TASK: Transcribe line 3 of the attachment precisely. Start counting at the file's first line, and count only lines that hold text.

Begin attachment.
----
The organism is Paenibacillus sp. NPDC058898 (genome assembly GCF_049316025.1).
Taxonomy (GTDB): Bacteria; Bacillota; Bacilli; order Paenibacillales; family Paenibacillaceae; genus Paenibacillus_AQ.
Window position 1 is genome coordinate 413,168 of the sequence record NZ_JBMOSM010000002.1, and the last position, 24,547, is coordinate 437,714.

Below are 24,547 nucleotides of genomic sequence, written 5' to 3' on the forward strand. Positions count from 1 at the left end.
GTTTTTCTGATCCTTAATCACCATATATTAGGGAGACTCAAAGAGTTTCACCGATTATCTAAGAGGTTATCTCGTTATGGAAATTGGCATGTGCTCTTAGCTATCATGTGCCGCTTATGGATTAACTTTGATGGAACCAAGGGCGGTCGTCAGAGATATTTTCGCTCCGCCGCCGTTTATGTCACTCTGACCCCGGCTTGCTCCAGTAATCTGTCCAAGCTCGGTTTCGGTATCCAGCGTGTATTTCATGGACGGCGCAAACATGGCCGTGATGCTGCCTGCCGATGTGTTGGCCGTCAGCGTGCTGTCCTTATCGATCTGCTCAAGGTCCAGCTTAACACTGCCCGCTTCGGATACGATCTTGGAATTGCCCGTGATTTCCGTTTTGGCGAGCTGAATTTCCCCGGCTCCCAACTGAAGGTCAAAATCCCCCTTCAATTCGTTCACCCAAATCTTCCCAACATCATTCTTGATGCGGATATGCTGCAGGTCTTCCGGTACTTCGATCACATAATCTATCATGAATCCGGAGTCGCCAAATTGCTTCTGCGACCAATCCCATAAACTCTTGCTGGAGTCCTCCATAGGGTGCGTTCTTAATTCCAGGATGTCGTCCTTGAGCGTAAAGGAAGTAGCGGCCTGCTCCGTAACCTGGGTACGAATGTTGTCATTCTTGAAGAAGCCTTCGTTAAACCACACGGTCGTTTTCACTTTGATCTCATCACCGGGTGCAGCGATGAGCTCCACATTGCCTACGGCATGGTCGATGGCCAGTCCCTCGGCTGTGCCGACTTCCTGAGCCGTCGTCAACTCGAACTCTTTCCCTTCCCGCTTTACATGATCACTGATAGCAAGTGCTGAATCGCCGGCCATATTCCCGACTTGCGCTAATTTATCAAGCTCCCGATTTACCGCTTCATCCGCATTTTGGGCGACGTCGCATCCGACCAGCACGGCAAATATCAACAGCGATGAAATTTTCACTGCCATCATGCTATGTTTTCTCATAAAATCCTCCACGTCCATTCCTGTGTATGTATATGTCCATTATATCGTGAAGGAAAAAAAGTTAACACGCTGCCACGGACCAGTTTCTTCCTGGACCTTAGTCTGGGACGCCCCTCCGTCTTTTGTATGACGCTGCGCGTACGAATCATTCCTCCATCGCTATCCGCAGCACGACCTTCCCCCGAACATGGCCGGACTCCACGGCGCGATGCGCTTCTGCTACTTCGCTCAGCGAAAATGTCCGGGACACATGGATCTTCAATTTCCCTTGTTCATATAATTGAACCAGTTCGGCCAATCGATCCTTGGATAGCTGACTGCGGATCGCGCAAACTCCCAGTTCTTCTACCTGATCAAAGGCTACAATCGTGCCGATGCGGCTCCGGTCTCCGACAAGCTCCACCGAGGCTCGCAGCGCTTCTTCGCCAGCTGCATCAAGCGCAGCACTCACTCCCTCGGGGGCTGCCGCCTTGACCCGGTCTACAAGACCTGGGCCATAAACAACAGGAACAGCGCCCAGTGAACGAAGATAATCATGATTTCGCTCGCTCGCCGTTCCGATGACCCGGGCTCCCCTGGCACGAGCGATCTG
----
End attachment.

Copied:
Window position 1 is genome coordinate 413,168 of the sequence record NZ_JBMOSM010000002.1, and the last position, 24,547, is coordinate 437,714.